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Plate 9: Underworld: Them that go down into the pit (1930)

from Penallta Colliery: Sound Pictures [album] by John Harvey



The subtitle to the second ‘Underworld’ composition is taken from Psalm 88, verse 4: ‘Them that do down into the pit’. In the psalms, as elsewhere in the Old Testament, the ‘pit’ (which often referred to a deep hole dug in order to trap animals) is likened variously to the ‘grave’, the deepest darkness, and Sheol (that is to say, the nether world and the abode of the dead.) The colliery pit was also a place of darkness, where a miner’s life could be snuffed out at any moment by either an explosion, or a roof-fall, or malfunctioning equipment, among other calamities.

Like ‘Plate 7: Underworld: Journey to the Tippler House’, the composition is about existence beneath the surface: in the coal catacombs, where life and death are held in the balance and the present and the past confront one another. In contrast to the concept of ‘death’ in the psalms, the colliery pit was not silent and inert. Rather, the underworld was a domain of implacable noise, heat, and physical exertion.

Similarly, 'Plate 10: Underworld: Them that go down to the pit' is an essay on brutal and dehumanising labour: miners are driven by deadlines and the demands of productivity at any cost, like enslaved Hebrews in Egypt. In the composition, the colliers’ voices seem to cry-out one moment, only to be trodden down the next. Again, there are contrasting passages of pensive reflection: a lament for the labourers’ predicament.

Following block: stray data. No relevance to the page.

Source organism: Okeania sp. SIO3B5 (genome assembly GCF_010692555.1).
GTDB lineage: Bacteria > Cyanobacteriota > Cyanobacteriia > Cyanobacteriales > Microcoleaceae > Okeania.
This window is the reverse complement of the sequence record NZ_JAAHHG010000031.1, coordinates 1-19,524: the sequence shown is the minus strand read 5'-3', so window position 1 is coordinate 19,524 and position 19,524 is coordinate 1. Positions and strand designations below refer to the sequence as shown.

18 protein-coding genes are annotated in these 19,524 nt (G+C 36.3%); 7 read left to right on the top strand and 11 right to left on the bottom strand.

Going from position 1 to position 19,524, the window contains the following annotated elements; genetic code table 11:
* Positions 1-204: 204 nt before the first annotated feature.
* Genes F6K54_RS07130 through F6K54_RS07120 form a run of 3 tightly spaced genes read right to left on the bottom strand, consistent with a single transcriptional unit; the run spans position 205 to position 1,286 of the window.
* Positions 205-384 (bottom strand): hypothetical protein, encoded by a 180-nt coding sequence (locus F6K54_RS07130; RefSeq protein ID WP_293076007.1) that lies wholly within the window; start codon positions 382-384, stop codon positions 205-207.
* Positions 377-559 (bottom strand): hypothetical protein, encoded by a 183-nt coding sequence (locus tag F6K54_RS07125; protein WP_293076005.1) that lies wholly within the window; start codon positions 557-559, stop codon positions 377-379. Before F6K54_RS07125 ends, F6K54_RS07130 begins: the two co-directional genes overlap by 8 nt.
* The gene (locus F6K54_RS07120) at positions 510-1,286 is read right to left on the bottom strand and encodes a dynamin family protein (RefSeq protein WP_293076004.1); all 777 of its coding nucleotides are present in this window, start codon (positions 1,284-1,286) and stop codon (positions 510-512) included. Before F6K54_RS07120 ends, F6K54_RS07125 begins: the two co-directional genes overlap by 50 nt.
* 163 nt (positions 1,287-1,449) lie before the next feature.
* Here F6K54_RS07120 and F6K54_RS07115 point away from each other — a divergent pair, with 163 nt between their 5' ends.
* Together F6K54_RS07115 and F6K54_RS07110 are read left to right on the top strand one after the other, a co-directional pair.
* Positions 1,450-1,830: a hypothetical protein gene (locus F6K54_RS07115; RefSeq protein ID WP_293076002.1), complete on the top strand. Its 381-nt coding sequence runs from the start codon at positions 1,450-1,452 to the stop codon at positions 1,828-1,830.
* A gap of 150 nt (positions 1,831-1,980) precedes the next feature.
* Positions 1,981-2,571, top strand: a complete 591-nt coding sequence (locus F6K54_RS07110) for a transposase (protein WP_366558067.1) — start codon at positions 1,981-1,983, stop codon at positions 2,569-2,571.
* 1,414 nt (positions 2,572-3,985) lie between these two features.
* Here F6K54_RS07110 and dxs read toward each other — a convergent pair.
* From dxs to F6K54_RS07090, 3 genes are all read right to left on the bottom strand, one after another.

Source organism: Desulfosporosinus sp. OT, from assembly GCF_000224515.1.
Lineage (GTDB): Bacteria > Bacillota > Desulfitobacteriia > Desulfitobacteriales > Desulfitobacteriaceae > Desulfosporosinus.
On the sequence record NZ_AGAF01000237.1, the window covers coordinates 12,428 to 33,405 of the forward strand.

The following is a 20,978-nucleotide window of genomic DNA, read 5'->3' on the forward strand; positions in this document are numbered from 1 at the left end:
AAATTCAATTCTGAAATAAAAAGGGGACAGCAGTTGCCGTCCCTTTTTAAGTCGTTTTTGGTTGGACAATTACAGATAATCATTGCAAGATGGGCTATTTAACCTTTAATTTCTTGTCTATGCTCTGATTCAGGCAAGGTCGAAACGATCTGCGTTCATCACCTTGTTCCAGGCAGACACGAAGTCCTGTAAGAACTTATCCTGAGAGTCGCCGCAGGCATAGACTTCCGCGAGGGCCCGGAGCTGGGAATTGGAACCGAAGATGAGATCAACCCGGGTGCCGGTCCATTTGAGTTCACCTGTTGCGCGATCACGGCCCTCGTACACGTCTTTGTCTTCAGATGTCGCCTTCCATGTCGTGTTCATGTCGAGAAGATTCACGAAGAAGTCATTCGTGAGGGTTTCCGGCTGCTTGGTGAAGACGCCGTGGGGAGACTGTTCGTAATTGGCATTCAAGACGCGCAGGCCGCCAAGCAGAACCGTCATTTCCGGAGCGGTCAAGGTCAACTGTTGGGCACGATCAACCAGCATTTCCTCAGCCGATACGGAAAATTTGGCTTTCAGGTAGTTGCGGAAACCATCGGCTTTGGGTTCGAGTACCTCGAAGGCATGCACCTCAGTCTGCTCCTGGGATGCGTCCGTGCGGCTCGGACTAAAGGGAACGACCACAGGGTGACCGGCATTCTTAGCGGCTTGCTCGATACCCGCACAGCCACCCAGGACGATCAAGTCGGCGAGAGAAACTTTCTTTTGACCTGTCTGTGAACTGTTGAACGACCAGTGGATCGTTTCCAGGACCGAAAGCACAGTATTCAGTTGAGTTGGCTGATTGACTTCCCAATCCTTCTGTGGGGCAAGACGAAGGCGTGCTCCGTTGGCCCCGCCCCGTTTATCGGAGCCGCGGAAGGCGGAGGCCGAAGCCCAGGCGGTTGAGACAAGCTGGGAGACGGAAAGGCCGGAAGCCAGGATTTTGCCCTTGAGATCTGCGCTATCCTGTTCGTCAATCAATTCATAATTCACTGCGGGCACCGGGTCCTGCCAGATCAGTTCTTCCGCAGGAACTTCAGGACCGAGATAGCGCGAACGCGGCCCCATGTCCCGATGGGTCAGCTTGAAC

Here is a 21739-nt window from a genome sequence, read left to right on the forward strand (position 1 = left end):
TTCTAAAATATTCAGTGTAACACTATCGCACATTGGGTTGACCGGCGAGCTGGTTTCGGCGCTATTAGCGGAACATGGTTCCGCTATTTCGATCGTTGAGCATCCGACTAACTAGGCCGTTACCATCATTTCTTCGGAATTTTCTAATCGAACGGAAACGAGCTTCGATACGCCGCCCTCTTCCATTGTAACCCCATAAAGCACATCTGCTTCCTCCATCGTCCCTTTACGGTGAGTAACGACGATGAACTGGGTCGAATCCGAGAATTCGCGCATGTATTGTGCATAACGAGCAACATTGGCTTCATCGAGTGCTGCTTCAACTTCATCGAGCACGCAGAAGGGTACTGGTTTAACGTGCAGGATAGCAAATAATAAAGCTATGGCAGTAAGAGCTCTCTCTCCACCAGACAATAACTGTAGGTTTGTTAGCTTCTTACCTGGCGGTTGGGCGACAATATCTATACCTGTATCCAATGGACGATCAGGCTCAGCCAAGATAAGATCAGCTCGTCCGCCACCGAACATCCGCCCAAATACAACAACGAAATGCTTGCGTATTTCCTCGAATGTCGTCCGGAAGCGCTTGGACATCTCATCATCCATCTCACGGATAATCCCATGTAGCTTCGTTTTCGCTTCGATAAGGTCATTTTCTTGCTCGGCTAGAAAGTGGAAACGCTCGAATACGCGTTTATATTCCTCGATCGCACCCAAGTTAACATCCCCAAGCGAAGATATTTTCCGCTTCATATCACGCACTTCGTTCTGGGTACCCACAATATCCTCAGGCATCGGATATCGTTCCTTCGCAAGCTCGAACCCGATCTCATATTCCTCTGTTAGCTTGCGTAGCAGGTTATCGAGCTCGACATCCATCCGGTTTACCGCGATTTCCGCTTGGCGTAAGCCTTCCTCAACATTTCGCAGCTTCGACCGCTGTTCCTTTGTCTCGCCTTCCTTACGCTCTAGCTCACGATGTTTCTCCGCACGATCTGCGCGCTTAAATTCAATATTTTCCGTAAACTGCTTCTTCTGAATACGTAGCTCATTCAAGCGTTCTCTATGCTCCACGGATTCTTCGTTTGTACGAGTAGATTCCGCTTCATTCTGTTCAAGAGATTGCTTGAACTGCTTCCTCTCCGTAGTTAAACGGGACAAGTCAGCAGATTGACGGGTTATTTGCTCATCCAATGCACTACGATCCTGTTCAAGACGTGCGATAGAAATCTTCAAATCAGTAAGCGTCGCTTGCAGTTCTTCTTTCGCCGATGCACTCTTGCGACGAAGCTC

At the close of the piece, there is a trumpet-like sound (made from final notes on the newsreel) – the last trump of the resurrection, perhaps – which moves into a silence, as the clamour of coal production fades. Finally, an ensemble of trumpets plays a dissonant and dispiriting melody with a foreboding undertone: the anticipation of judgement to come, perhaps.


from Penallta Colliery: Sound Pictures [album], released July 31, 2022


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John Harvey Ceredigion, UK

I’m a practitioner and historian of sound art and visual art, and Emeritus Professor of Art at the School of Art, Aberystwyth University, UK. My research field is the sonic and visual culture of religion. I explore the sonic articulations of the Christian religion by engaging visual, textual, and audible sources, theological and cultural ideas, and systemic and audiovisualogical processes. ... more

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